After several years exploring the sun’s path and the play of its light on nature, Piaget’s designers have now been inspired by nighttime lights, capturing it in all its nuances. The Extraordinary Lights collection is divided into three chapters: Festive Lights that reference lanterns drifting skywards, Magical Lights when the night is illuminated by the technicolor spectacle of the aurora borealis sending streaks of color into the heavens, and Infinite Lights when we contemplate starlit skies as night draws to a close. Christophe Bourrié, High Jewelry and Exceptional Creations Global Director, comments, “The theme is an important element when creating a high jewelry collection – it tells a story and makes us dream. However, in order to preserve our DNA and who we are, it is crucial that the collection responds to our stylistic codes and signatures. It is the way we make our creations recognizable for all. Piaget’s five main stylistic codes are: asymmetry, stylization (as we are neither literal nor figurative), fluidity, the marquise cut and playfulness.”
The masterpiece of the collection, the Extraordinary Lights necklace that may be worn in nine different ways – a new record for a high jewelry creation – draws inspiration from the golden hour that magically appears shortly after sunrise. It depicts the duality of the moment when night is about to vanish and the sun rises on the horizon, balancing the cooler blue tones of the sapphires on the night side, and the yellow, orange and red hues of the diamonds, spinels and spessartites on the day side. A stunning 8.88-carat cushion-cut fancy vivid yellow diamond is combined with a 5.34-carat pear-shaped Sri Lankan blue sapphire and a 3.61-carat pear-shaped Tanzanian red spinel in a piece that required 450 work hours. Set alight by 12 vivid red Mozambique and Thai rubies that radiate outwards in a starburst recalling the sight of thousands of lanterns illuminating the night sky, the Blazing Night necklace is the result of 400 craftsmanship hours, while the Magical Aurora necklace, whose setting necessitated the skills of a master jeweler with over 15 years of experience, showcases a 16.84-carat Colombian emerald and honors nature’s light show.
Sporting an off-centered hours-minutes counter and the flying tourbillon of the in-house ultra-thin 670P movement, the mosaic-like dial of the eight-piece limited-edition Celestial Dance Altiplano timepiece echoes the night sky. In blue straw, leather, parchment, elytron and hornbeam wood – unusual materials for jewelry – the dial in multi-material micro-marquetry is a specialty of independent French marquetry artisan Rose Saneuil, who painstakingly cuts each element before encrusting them on the surface one piece at a time under a microscope. A Piaget icon, the cuff watch appears as the asymmetrical, articulated Voluptuous Borealis decorated in diamonds and baguette-cut Zambian emeralds in three shades of green, mimicking the aurora borealis and paying tribute to Piaget’s creativity in the 1960s and ’70s when it led the way in avant-garde jewelry and horological design.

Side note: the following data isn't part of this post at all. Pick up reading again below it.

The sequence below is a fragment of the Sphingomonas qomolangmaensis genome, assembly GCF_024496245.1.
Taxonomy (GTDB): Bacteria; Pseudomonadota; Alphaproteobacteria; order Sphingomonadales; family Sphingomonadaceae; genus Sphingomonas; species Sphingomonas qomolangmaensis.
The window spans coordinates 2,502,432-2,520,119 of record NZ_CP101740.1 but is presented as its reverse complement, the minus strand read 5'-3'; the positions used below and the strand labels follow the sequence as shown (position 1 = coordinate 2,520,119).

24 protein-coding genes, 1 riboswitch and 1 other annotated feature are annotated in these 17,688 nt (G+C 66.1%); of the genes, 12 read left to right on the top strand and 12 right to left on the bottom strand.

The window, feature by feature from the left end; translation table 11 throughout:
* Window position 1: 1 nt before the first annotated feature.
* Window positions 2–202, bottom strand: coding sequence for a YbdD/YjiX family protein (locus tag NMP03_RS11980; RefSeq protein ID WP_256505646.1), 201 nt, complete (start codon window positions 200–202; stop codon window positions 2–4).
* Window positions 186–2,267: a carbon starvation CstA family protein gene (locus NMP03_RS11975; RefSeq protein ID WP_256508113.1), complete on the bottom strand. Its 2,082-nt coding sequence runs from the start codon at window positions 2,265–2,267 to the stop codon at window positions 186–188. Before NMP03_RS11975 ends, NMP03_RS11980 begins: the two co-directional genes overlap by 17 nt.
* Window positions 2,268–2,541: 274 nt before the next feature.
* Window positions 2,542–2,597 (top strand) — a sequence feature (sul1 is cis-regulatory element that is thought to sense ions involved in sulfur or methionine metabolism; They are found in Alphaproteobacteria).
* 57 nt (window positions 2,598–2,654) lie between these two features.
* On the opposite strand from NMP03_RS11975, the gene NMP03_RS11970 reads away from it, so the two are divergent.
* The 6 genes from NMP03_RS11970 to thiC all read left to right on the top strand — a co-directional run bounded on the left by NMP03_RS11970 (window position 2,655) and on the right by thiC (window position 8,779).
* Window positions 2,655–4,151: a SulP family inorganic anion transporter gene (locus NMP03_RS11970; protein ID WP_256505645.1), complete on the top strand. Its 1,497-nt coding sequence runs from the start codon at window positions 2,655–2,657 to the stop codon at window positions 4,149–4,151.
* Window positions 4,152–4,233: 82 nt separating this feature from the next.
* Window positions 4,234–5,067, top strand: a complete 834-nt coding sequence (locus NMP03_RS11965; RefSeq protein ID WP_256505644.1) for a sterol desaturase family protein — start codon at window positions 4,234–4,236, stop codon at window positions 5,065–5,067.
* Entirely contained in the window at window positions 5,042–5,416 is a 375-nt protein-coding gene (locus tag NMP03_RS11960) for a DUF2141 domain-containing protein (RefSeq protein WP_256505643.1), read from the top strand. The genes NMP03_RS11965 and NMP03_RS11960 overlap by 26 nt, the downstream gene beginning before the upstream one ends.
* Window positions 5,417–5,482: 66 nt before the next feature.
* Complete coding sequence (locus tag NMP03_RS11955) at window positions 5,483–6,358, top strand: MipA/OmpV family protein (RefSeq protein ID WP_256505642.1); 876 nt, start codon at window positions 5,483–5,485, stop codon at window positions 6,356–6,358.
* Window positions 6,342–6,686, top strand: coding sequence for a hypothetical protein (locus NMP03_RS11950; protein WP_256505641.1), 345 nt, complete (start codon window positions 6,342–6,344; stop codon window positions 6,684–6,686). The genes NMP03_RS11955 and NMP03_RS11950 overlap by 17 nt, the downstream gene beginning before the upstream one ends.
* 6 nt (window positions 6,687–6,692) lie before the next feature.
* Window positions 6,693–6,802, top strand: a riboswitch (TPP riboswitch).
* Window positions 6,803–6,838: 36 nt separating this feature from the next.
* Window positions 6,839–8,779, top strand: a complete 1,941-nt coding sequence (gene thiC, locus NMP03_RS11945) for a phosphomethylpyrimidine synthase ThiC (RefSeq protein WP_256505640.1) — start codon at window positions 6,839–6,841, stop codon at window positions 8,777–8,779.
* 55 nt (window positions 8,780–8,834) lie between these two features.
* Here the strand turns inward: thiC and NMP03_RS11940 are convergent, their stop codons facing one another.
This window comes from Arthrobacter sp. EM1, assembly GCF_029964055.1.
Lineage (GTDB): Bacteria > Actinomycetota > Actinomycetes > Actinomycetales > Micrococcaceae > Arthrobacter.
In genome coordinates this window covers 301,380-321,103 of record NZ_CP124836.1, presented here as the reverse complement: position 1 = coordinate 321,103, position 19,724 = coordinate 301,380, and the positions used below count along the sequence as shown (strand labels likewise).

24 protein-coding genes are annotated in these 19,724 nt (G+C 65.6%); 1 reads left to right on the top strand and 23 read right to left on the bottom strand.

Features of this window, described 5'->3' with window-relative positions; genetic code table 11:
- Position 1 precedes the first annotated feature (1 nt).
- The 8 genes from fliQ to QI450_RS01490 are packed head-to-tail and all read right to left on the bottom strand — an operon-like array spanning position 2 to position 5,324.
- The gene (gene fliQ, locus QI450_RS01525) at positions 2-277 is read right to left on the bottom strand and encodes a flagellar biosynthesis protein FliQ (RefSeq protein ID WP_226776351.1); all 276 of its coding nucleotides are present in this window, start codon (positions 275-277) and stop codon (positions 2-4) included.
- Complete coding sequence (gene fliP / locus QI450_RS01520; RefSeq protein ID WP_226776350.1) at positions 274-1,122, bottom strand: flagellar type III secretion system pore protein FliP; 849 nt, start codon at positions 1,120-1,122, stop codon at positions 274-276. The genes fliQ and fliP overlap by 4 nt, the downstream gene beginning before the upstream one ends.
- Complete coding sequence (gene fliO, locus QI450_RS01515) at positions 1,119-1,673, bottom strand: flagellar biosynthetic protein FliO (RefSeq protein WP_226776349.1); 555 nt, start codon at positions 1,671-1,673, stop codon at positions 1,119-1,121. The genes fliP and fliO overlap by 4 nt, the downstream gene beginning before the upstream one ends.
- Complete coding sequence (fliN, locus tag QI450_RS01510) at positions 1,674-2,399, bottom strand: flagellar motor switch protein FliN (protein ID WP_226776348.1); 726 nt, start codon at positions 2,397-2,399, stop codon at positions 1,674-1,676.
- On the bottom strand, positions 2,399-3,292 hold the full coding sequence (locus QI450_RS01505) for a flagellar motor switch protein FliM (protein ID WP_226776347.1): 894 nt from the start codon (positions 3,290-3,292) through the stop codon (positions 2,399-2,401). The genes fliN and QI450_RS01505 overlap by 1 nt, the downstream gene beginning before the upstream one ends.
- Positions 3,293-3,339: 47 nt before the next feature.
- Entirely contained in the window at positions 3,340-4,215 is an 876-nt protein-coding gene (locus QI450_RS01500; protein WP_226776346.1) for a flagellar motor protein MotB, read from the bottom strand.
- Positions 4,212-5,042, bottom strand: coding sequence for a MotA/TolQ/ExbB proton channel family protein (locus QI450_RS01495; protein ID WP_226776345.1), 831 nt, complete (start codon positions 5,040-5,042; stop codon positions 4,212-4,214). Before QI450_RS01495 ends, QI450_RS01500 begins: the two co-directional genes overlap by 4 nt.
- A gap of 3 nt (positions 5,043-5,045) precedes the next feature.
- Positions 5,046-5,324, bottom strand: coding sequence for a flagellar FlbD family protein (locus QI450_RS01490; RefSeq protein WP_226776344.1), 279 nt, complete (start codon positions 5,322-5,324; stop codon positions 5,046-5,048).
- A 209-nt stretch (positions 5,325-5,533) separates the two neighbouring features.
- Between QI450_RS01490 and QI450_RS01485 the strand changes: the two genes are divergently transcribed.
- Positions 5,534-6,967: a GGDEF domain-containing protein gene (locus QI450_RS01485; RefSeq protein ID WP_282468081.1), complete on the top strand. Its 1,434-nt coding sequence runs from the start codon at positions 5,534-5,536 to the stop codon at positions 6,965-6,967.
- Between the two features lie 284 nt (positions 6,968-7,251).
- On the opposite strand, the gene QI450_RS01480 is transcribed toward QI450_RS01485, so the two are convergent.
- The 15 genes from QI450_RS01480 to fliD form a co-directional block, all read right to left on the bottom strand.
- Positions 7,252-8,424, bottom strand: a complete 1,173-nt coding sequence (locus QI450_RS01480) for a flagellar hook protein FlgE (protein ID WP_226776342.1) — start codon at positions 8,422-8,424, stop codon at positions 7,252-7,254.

The Blissful Lights necklace shines with a rare 10.12-carat yellow diamond graded “fancy intense” that’s detachable and can be transformed into a ring, which took craftsmen more than a year of conception and design development work, then a further 280 hours to manufacture. Mirroring colors flashing across the night sky, the Gloaming Illuminations necklace comes in a cascade of 27 emerald-cut pink, purple and blue sapphires that required over two years to assemble to match them in size, shade and quality. “The world has changed in the last few months,” admits Bourrié. “It has been more difficult to hold events and to show our creations to our customers physically, but we adapted and looked for other ways to present our creations. We presented remotely or organized one-to-one presentations in a more intimate way. More than ever, people need to dream, to pamper and to take care of themselves. High jewelry is one of the answers to this new need of positivity.”